It was a long held ambition of Graffiti's to create a piece of theatre for the very young.
It was an area of work which had intrigued Emelie for years. In May 2008, Emelie had attended the ASSITEJ World Congress in Adelaide and followed the Early Years stream. The work of La Barraca in Italy was honoured at that conference as champions of Theatre for Early Years. Emelie also attended a lecture by Suzanne Osten of Unga Klara discusing her show Baby Drama.
Emelie began to set things in motion for Graffiti's first exploration of work for the very young. They had previously created work for ages from three/four years up - but this was a new field which really engaged and excited her. After her visit to Austalia she attended the festival at La Baracca in Bologna and started to research the area. Around this time, an understanding was emerging in other fields - neurology, social studies - of the importance of Early Years Arts.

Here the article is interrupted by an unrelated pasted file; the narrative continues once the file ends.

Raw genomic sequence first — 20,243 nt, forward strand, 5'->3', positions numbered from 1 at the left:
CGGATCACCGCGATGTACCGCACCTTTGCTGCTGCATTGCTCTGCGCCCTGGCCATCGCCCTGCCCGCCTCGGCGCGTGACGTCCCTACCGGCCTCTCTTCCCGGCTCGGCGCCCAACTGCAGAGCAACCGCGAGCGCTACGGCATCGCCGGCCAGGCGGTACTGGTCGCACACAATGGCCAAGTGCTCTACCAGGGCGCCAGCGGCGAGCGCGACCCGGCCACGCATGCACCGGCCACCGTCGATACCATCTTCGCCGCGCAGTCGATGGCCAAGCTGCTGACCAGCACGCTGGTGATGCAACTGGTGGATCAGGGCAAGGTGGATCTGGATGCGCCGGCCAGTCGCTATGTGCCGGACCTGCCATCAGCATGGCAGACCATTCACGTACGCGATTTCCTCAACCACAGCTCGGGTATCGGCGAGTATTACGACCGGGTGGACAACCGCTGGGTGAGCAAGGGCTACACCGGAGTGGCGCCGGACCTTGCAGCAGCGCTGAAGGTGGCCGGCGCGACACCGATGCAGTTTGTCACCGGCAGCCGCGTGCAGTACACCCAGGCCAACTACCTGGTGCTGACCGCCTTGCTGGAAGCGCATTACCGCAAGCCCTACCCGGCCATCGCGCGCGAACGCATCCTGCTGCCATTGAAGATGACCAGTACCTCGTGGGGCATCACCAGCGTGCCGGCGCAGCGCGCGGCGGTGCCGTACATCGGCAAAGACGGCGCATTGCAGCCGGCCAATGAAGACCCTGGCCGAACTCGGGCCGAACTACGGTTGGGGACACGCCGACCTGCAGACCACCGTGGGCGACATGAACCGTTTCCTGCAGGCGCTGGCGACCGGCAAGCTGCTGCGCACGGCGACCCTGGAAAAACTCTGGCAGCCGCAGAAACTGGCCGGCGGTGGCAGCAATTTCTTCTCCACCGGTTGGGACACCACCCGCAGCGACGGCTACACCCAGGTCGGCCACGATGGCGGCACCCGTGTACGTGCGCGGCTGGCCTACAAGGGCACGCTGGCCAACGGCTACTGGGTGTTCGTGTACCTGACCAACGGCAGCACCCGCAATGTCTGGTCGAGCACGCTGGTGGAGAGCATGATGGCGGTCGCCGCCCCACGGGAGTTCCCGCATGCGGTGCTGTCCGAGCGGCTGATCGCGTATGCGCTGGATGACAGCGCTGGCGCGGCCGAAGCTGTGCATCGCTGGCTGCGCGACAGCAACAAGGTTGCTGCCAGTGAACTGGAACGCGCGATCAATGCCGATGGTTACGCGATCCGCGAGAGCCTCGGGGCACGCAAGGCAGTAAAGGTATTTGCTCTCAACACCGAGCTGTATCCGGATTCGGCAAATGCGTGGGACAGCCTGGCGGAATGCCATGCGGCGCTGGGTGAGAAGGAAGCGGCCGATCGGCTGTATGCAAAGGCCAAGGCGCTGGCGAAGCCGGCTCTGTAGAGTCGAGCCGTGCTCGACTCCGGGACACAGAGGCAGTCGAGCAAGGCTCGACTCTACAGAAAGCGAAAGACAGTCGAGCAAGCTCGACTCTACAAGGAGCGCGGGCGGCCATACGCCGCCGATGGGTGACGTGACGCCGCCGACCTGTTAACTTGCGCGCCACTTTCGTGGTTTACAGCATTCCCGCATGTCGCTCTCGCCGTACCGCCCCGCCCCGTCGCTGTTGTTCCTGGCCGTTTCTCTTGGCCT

In August 2008 Síle returned to Graffiti and took up her post as Assosiate Director. Síle had previous training in early childhood studies and she had been running a creche in Prague - circumstances seemed to be conspiring for Graffiti to make a play for the very young. Watching other pracitioners' works and seeing productions that they liked (but which didn't satisfy all their hopes for the work) proved an inspiration for the pair. They spent as much time asessing the aesthetic that did not appeal to them as searching for the work that connected with them.
In Emelie's mind were the qualities of a show she had seen in the late eighties at a festival in Turin by a Spanish company. At that time that Graffiti couldn't have afforded to do anything like it. Twenty-five years later they were in a better position and decided to embark on the journey which became Blátha Bána-White Blossoms.